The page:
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The ABLE Act: A Tool for Financial Stability and Employment Outcomes

The ABLE Act: A Tool for Financial Stability and Employment Outcomes

The ABLE Act amends Section 529 of the Internal Revenue Service Code of 1986 to create tax-advantaged savings accounts for individuals with disabilities. These tax-advantaged savings accounts can be used to cover qualified disability expenses such as, but not limited to, education, housing and transportation.
— National Disability Institute

This seminar was on April 27, 2017. Below is information where you can follow up. 

The LEAD Center, in collaboration with the ABLE National Resource Center, will be holding a webinar focused on how individuals with disabilities, and their families, can use ABLE Accounts to increase their financial stability and produce more positive employment outcomes. The webinar will take place on April 27th at 3:00-4:30 pm EST and aims to demonstrate how provisions in the ABLE Act can enable people with disabilities to achieve competitive integrated employment, begin to save more than $2,000 without fear of loss of SSI and Medicaid eligibility and set longer term goals for financial stability and self-determined and self-directed lives. The presentation will review the basic elements of these new ABLE account programs, now open in 19 states, and will include the perspective of a current ABLE account owner.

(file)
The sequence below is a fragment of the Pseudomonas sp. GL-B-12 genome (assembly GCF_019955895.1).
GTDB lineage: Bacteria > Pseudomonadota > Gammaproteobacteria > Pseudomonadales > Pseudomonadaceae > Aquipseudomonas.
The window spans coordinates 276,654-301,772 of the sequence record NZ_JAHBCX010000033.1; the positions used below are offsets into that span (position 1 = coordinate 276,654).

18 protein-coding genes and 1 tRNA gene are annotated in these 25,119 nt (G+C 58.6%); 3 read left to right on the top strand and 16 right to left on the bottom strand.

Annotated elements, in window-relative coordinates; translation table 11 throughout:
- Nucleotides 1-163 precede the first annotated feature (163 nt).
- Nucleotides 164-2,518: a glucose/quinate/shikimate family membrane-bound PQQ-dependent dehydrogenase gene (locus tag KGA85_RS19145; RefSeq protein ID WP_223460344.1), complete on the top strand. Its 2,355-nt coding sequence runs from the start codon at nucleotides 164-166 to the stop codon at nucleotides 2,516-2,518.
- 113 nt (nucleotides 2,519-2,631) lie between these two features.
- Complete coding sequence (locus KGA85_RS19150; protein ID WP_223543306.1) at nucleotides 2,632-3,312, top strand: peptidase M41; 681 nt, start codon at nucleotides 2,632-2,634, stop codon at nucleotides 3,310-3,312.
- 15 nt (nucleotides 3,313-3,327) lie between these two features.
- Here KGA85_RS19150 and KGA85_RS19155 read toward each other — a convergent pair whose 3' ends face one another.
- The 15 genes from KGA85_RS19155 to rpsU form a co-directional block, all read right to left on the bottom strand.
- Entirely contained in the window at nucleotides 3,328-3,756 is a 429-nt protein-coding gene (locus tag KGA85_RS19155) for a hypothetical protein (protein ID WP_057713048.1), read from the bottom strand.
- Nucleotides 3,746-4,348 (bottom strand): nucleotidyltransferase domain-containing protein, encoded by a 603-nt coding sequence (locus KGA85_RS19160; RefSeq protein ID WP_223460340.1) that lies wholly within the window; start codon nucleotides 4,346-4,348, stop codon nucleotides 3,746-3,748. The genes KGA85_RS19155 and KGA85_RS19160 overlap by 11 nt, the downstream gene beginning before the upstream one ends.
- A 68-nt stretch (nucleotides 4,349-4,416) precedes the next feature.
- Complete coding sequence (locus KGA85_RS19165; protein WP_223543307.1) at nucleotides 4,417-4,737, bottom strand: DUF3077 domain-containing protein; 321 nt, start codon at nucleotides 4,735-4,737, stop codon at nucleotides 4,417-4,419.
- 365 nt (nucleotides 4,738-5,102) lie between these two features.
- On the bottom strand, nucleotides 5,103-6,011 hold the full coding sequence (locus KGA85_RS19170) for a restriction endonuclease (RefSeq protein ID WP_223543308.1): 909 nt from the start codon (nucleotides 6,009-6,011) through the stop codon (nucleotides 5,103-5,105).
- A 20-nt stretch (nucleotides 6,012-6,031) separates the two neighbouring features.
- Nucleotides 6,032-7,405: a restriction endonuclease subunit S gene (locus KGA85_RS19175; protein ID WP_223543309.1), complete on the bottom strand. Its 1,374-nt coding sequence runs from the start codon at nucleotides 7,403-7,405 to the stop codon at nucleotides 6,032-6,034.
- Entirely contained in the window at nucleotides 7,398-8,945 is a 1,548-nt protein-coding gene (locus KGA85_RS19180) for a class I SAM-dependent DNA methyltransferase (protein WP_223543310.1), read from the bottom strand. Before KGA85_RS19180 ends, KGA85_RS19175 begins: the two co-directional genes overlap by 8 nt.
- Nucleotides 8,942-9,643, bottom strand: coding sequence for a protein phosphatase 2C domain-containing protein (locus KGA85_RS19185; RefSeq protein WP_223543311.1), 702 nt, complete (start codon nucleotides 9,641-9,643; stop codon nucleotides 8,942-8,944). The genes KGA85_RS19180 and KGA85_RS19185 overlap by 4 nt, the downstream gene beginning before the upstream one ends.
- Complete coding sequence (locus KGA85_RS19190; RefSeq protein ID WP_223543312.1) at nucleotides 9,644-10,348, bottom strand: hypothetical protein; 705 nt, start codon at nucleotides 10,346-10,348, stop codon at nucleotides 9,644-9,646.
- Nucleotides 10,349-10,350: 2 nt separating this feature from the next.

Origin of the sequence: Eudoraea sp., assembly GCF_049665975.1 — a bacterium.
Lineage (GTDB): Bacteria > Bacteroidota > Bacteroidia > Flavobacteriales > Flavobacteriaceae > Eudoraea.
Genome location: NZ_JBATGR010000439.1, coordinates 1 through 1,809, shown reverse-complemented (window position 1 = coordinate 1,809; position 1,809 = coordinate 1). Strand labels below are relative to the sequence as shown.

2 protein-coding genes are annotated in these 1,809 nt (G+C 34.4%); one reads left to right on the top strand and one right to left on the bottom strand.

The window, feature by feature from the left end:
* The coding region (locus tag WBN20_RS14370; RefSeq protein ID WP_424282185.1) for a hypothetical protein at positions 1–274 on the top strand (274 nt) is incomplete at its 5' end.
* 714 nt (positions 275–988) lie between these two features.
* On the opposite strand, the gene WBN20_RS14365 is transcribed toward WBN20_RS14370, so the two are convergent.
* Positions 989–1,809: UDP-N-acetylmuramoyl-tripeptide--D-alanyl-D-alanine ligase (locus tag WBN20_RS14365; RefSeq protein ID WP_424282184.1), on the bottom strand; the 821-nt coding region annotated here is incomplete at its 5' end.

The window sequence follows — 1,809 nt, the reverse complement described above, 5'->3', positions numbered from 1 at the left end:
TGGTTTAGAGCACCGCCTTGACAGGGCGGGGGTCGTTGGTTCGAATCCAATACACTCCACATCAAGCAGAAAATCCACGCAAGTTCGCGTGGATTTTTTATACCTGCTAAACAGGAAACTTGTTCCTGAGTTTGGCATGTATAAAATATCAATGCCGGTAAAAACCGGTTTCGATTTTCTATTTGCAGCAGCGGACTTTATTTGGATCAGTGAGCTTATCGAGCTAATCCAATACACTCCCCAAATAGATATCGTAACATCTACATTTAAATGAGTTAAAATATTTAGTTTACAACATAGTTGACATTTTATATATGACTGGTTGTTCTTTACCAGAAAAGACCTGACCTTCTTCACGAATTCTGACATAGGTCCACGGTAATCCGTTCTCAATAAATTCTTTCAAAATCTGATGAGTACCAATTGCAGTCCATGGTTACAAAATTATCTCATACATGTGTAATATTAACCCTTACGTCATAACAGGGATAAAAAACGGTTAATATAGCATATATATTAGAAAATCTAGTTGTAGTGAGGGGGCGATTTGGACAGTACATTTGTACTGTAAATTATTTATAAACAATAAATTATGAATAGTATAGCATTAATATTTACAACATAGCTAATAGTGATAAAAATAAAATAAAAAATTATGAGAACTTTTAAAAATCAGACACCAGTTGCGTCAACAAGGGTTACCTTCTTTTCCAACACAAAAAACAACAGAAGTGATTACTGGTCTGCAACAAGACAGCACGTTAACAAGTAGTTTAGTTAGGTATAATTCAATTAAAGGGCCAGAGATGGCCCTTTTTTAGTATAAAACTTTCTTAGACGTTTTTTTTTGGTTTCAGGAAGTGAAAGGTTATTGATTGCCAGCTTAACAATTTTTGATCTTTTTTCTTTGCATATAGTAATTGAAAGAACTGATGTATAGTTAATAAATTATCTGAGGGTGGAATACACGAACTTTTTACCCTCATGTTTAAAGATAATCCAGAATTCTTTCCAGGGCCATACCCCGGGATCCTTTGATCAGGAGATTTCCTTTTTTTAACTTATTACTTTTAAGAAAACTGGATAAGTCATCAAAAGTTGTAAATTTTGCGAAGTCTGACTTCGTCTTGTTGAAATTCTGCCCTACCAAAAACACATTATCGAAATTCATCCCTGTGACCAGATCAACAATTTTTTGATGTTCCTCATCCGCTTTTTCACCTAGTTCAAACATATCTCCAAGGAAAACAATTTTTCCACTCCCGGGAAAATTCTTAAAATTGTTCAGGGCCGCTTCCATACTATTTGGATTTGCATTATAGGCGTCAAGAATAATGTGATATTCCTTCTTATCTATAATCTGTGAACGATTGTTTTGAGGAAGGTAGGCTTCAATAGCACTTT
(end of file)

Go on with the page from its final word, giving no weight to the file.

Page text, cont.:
For some basic information about ABLE accounts, we encourage you to watch the video and/or read the summary of 10 Things You Should Know about ABLE Accounts, prior to the webinar.

New York State Residents

In the craziness of our DD world, I was informed on the call that New York State residents can actually open an ABLE account in Ohio (and some other states). More to follow. 

Special Needs Trust versus ABLE Account

  • A key distinction is an ABLE account would be in Dustin Sweeney's name. A Special Needs Trust would have a separate Trustee that is NOT Dustin Sweeney. 
  • They are compatible, and can work complementary to each other.